Then keep using Git and let others that want to use Mercurial do so. To be honest, it's not clear what your argument is. You use Git so everyone else should use Git?

> You use Git so everyone else should use Git?

Almost everyone is using Git nowadays, so the rest should use Git also, yes, instead of wasting brain cycles, even worse huge efforts to support Mercurial instead of improving existing features in GitLab.

I'm not at all against progress, innovation or opinions, but I hate complexity, wasted effort and somebody forcing me to learn yet another tool just because...

Completely unrelated side note, but there is actually something called HgLab. It might even be older than GitLab? I came across it much earlier than GitLab anyway. It is a shame it didn't really take off, I've always preferred mercurial over git and my company requires us to self-host.

Have you looked at RhodeCode ? It's very similar like Gitlab with free Community Edition version that is also open-sourced. It's dedicated for self-hosting.

Do you really want a dev environment where there is only one way of doing things?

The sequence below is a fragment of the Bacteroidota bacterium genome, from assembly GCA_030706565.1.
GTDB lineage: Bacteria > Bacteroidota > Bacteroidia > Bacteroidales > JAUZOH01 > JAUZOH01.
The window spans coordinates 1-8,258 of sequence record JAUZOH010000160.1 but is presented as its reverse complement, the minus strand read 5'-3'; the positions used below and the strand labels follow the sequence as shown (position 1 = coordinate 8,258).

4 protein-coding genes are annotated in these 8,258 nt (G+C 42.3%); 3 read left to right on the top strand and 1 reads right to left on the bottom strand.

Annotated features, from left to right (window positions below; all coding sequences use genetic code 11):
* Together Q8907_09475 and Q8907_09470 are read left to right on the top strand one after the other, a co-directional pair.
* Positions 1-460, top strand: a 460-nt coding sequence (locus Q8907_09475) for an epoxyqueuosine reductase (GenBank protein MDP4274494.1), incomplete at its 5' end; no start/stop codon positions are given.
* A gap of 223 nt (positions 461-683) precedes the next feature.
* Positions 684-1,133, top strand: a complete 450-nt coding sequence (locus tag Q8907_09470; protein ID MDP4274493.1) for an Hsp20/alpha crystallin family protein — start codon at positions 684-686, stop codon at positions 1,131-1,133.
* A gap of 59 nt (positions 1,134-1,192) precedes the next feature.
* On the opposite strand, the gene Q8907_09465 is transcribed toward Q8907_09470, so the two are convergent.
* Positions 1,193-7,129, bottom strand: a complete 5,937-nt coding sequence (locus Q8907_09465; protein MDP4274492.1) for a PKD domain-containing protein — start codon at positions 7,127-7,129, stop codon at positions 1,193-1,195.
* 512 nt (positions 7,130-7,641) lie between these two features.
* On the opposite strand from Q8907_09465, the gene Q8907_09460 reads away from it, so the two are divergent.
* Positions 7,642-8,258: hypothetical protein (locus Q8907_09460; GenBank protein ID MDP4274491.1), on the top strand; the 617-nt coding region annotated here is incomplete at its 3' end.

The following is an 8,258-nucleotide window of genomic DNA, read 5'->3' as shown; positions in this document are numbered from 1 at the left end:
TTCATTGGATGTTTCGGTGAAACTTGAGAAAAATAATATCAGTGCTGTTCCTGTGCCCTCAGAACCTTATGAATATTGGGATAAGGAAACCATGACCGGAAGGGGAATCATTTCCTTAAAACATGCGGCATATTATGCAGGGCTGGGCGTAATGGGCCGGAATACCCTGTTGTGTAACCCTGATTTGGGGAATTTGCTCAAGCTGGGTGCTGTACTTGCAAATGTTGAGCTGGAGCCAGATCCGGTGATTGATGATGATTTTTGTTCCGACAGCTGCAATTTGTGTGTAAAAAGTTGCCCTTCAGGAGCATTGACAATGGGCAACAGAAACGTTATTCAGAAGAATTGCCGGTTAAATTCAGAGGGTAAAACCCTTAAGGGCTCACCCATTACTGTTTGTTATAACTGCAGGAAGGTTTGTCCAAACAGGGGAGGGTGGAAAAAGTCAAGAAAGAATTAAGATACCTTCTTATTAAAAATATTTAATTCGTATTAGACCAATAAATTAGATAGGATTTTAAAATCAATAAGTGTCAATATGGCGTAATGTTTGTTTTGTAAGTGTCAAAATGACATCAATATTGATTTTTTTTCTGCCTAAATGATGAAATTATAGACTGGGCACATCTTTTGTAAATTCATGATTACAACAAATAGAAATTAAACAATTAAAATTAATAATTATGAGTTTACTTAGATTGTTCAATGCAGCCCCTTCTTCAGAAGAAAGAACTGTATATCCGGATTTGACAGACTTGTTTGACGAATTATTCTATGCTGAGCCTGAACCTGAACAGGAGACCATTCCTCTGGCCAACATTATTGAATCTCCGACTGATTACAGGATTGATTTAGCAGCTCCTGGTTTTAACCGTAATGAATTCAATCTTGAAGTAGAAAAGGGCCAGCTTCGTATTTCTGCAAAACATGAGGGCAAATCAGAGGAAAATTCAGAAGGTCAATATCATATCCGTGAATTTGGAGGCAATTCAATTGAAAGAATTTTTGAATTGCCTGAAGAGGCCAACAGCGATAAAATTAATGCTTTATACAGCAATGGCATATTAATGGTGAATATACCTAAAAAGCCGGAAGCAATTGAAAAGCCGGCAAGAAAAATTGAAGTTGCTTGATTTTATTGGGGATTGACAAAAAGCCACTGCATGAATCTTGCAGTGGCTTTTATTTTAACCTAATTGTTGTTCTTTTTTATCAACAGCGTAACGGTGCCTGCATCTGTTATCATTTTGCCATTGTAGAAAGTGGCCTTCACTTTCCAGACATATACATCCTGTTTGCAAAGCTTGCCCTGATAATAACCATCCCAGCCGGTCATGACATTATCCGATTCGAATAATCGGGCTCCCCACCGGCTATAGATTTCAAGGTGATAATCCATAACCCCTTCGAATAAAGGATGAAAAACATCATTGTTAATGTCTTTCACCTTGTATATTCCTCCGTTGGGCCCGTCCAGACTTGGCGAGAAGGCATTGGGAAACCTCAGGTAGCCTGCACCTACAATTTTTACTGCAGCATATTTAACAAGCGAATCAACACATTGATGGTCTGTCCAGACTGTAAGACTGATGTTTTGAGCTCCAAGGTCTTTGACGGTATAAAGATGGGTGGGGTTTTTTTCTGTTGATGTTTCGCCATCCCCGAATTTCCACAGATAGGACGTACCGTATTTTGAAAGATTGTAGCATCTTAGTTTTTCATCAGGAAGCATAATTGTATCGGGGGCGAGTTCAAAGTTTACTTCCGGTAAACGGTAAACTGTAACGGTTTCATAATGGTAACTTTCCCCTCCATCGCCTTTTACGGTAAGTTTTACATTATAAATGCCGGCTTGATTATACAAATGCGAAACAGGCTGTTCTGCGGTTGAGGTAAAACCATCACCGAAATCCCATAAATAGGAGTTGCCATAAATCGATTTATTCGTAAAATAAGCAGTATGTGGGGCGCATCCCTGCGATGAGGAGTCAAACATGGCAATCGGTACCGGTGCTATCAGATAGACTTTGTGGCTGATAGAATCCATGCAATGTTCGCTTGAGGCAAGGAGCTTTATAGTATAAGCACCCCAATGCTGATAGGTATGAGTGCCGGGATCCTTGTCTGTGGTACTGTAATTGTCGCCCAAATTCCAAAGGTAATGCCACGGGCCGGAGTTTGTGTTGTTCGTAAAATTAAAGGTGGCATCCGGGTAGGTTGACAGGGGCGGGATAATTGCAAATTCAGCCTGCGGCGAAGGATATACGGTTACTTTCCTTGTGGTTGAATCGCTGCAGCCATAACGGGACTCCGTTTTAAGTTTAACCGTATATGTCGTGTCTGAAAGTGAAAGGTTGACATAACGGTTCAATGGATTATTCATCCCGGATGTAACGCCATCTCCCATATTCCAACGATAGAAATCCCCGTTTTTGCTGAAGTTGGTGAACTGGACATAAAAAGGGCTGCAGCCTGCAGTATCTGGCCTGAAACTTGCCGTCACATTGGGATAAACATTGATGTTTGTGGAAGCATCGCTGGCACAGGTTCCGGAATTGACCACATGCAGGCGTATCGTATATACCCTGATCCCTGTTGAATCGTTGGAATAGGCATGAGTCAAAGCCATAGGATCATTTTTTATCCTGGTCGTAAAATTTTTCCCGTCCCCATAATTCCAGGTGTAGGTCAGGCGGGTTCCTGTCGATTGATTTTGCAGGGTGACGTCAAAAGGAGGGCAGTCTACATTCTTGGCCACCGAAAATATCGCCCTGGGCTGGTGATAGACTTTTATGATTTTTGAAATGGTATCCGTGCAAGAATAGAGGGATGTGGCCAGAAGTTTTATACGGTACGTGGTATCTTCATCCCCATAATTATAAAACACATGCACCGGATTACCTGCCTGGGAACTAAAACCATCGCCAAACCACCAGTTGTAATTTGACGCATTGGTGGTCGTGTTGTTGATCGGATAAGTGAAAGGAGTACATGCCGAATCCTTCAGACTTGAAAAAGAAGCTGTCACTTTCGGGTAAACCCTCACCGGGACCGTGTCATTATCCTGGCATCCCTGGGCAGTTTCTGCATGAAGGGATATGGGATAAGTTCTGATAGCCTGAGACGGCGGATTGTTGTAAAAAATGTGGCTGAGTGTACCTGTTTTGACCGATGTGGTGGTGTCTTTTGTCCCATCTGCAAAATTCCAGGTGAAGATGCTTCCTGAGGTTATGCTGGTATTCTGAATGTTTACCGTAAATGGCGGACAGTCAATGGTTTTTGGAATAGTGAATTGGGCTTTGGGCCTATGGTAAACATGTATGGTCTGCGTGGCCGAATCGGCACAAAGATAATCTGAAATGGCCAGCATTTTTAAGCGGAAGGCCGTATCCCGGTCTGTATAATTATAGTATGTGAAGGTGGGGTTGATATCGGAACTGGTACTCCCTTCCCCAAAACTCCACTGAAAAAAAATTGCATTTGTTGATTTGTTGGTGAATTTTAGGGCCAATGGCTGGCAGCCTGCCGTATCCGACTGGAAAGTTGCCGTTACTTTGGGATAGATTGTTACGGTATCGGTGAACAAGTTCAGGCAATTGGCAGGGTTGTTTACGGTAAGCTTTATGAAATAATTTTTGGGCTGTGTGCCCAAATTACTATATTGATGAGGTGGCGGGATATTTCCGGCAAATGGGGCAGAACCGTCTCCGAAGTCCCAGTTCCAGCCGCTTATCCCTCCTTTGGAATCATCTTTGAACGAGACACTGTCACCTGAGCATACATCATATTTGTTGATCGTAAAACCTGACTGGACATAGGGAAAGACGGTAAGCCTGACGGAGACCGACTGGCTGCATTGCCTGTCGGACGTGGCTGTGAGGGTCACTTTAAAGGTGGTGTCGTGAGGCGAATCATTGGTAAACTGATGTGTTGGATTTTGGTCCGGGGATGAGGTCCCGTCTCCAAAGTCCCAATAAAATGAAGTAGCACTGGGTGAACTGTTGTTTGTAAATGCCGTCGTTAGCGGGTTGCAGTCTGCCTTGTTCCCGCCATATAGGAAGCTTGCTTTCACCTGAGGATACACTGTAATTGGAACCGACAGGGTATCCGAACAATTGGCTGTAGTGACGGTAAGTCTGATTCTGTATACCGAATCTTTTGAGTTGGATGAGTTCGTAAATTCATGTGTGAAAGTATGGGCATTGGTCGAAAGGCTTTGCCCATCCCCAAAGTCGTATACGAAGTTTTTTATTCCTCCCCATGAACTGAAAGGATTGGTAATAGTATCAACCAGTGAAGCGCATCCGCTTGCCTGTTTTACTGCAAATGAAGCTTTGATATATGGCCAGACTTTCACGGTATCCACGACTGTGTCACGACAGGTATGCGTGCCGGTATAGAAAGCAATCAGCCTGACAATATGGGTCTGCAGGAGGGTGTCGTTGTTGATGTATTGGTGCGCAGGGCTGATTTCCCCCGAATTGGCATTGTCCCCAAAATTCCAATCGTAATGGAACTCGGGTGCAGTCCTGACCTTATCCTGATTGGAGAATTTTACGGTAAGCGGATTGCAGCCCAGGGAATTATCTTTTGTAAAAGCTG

God, yes!

Even if it's not the best way. If it's for more than one person, for the sake of sanity, pick a single way to do normal tasks. It doesn't have to be static (changes to the process/tooling can be trialed and applied), but it should be single.

I've built developer tools for big teams that improved productivity and increased my and others' happiness for a living. And I'd shred every single commit to those tools in a heartbeat in exchange for an environment where you don't have to head-scratch about what process and tools other people were using to make changes to the same code.

Yes! Absolutely! So I can focus on innovating where it matters (the product I'm developing). It alao would mean those things would be extremely polished (because a lot of people affected and interested to make it good). Also I would not need to learn so much random stuff I don't really care about.

In my experience, every time I've encountered someone who has this point of view, what they really mean is "Yes, we should have one way to do it, and it should be the way I like".

The obvious counterpoint to your statement is that if your mentality held sway, we would never have had Git and would still be on SVN.

I'm not saying this because of my rigid opinion, but because of productivity. I WISH Mercurial was the one who caught on, because everyone says it's better, more intuitive (oh, and it's written in Python which I absolutely love) but this is not the case, Git won and people should accept that.